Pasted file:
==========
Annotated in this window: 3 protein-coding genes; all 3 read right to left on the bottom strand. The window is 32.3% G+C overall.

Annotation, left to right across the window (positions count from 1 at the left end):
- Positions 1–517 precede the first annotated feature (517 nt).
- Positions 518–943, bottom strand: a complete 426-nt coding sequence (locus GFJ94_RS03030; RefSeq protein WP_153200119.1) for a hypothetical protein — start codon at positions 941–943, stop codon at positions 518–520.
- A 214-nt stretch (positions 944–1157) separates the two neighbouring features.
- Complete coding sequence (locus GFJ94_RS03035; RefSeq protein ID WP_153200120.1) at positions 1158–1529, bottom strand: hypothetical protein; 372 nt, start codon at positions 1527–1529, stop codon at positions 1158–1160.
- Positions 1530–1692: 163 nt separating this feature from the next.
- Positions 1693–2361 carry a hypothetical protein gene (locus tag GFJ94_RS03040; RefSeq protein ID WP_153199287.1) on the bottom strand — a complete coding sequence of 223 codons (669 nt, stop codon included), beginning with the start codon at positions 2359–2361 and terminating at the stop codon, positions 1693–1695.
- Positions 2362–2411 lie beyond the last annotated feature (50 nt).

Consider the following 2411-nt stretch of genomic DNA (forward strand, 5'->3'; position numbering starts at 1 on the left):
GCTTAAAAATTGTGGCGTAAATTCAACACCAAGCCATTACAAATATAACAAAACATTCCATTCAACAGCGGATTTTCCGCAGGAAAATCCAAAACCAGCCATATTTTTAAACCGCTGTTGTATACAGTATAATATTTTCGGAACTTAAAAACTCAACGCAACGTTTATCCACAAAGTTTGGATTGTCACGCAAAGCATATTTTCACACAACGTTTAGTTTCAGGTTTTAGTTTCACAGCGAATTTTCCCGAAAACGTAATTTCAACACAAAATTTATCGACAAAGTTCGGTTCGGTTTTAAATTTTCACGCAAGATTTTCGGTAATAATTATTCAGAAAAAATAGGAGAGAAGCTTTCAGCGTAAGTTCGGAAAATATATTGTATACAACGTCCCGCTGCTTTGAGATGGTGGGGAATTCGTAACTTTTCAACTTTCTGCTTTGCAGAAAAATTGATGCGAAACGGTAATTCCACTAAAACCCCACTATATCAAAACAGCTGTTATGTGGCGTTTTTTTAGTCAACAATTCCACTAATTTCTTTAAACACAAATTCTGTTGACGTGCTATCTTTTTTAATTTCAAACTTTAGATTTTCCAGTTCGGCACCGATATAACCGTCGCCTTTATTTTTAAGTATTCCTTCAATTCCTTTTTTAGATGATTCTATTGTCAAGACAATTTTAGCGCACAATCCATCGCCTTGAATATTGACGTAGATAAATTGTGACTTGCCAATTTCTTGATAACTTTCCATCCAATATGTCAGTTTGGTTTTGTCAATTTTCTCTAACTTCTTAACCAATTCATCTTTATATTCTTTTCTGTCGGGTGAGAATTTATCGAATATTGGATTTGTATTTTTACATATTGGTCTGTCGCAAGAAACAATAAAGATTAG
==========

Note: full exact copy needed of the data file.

Annotated in this window: 3 protein-coding genes; all 3 read right to left on the bottom strand. The window is 32.3% G+C overall.

Annotation, left to right across the window (positions count from 1 at the left end):
- Positions 1–517 precede the first annotated feature (517 nt).
- Positions 518–943, bottom strand: a complete 426-nt coding sequence (locus GFJ94_RS03030; RefSeq protein WP_153200119.1) for a hypothetical protein — start codon at positions 941–943, stop codon at positions 518–520.
- A 214-nt stretch (positions 944–1157) separates the two neighbouring features.
- Complete coding sequence (locus GFJ94_RS03035; RefSeq protein ID WP_153200120.1) at positions 1158–1529, bottom strand: hypothetical protein; 372 nt, start codon at positions 1527–1529, stop codon at positions 1158–1160.
- Positions 1530–1692: 163 nt separating this feature from the next.
- Positions 1693–2361 carry a hypothetical protein gene (locus tag GFJ94_RS03040; RefSeq protein ID WP_153199287.1) on the bottom strand — a complete coding sequence of 223 codons (669 nt, stop codon included), beginning with the start codon at positions 2359–2361 and terminating at the stop codon, positions 1693–1695.
- Positions 2362–2411 lie beyond the last annotated feature (50 nt).

Consider the following 2411-nt stretch of genomic DNA (forward strand, 5'->3'; position numbering starts at 1 on the left):
GCTTAAAAATTGTGGCGTAAATTCAACACCAAGCCATTACAAATATAACAAAACATTCCATTCAACAGCGGATTTTCCGCAGGAAAATCCAAAACCAGCCATATTTTTAAACCGCTGTTGTATACAGTATAATATTTTCGGAACTTAAAAACTCAACGCAACGTTTATCCACAAAGTTTGGATTGTCACGCAAAGCATATTTTCACACAACGTTTAGTTTCAGGTTTTAGTTTCACAGCGAATTTTCCCGAAAACGTAATTTCAACACAAAATTTATCGACAAAGTTCGGTTCGGTTTTAAATTTTCACGCAAGATTTTCGGTAATAATTATTCAGAAAAAATAGGAGAGAAGCTTTCAGCGTAAGTTCGGAAAATATATTGTATACAACGTCCCGCTGCTTTGAGATGGTGGGGAATTCGTAACTTTTCAACTTTCTGCTTTGCAGAAAAATTGATGCGAAACGGTAATTCCACTAAAACCCCACTATATCAAAACAGCTGTTATGTGGCGTTTTTTTAGTCAACAATTCCACTAATTTCTTTAAACACAAATTCTGTTGACGTGCTATCTTTTTTAATTTCAAACTTTAGATTTTCCAGTTCGGCACCGATATAACCGTCGCCTTTATTTTTAAGTATTCCTTCAATTCCTTTTTTAGATGATTCTATTGTCAAGACAATTTTAGCGCACAATCCATCGCCTTGAATATTGACGTAGATAAATTGTGACTTGCCAATTTCTTGATAACTTTCCATCCAATATGTCAGTTTGGTTTTGTCAATTTTCTCTAACTTCTTAACCAATTCATCTTTATATTCTTTTCTGTCGGGTGAGAATTTATCGAATATTGGATTTGTATTTTTACATATTGGTCTGTCGCAAGAAACAATAAAGATTAG